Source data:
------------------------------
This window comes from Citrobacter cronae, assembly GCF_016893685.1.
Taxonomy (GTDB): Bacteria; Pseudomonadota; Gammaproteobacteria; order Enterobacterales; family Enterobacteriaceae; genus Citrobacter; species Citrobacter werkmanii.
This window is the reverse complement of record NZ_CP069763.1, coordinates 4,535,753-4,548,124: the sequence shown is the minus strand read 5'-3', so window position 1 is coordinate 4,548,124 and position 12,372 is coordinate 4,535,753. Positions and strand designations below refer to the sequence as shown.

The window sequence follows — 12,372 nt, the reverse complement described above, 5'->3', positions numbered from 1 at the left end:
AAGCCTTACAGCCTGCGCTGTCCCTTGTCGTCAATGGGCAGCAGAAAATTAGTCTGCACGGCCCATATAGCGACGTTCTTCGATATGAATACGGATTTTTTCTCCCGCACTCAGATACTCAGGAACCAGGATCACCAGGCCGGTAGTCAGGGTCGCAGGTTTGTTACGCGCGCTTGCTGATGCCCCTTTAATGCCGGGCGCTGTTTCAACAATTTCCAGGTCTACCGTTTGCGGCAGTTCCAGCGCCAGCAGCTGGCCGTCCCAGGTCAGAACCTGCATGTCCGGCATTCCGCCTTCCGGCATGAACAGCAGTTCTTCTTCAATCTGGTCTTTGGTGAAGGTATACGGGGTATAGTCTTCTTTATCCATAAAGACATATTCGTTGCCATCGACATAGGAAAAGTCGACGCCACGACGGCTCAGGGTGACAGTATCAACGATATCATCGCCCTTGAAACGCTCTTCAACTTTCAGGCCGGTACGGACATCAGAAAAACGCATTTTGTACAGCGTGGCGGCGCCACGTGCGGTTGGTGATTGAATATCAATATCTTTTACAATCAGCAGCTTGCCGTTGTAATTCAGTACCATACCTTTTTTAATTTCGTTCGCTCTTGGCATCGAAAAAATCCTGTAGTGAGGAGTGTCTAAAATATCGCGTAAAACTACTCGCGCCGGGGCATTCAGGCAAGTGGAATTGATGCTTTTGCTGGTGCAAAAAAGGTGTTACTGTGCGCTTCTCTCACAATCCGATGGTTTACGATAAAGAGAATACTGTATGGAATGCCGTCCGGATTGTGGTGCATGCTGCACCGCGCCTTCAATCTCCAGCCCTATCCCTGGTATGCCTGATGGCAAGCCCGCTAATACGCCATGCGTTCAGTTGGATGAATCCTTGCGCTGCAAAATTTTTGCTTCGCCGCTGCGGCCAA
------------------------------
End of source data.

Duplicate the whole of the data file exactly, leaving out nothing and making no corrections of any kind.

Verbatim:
This window comes from Citrobacter cronae, assembly GCF_016893685.1.
Taxonomy (GTDB): Bacteria; Pseudomonadota; Gammaproteobacteria; order Enterobacterales; family Enterobacteriaceae; genus Citrobacter; species Citrobacter werkmanii.
This window is the reverse complement of record NZ_CP069763.1, coordinates 4,535,753-4,548,124: the sequence shown is the minus strand read 5'-3', so window position 1 is coordinate 4,548,124 and position 12,372 is coordinate 4,535,753. Positions and strand designations below refer to the sequence as shown.

The window sequence follows — 12,372 nt, the reverse complement described above, 5'->3', positions numbered from 1 at the left end:
AAGCCTTACAGCCTGCGCTGTCCCTTGTCGTCAATGGGCAGCAGAAAATTAGTCTGCACGGCCCATATAGCGACGTTCTTCGATATGAATACGGATTTTTTCTCCCGCACTCAGATACTCAGGAACCAGGATCACCAGGCCGGTAGTCAGGGTCGCAGGTTTGTTACGCGCGCTTGCTGATGCCCCTTTAATGCCGGGCGCTGTTTCAACAATTTCCAGGTCTACCGTTTGCGGCAGTTCCAGCGCCAGCAGCTGGCCGTCCCAGGTCAGAACCTGCATGTCCGGCATTCCGCCTTCCGGCATGAACAGCAGTTCTTCTTCAATCTGGTCTTTGGTGAAGGTATACGGGGTATAGTCTTCTTTATCCATAAAGACATATTCGTTGCCATCGACATAGGAAAAGTCGACGCCACGACGGCTCAGGGTGACAGTATCAACGATATCATCGCCCTTGAAACGCTCTTCAACTTTCAGGCCGGTACGGACATCAGAAAAACGCATTTTGTACAGCGTGGCGGCGCCACGTGCGGTTGGTGATTGAATATCAATATCTTTTACAATCAGCAGCTTGCCGTTGTAATTCAGTACCATACCTTTTTTAATTTCGTTCGCTCTTGGCATCGAAAAAATCCTGTAGTGAGGAGTGTCTAAAATATCGCGTAAAACTACTCGCGCCGGGGCATTCAGGCAAGTGGAATTGATGCTTTTGCTGGTGCAAAAAAGGTGTTACTGTGCGCTTCTCTCACAATCCGATGGTTTACGATAAAGAGAATACTGTATGGAATGCCGTCCGGATTGTGGTGCATGCTGCACCGCGCCTTCAATCTCCAGCCCTATCCCTGGTATGCCTGATGGCAAGCCCGCTAATACGCCATGCGTTCAGTTGGATGAATCCTTGCGCTGCAAAATTTTTGCTTCGCCGCTGCGGCCAA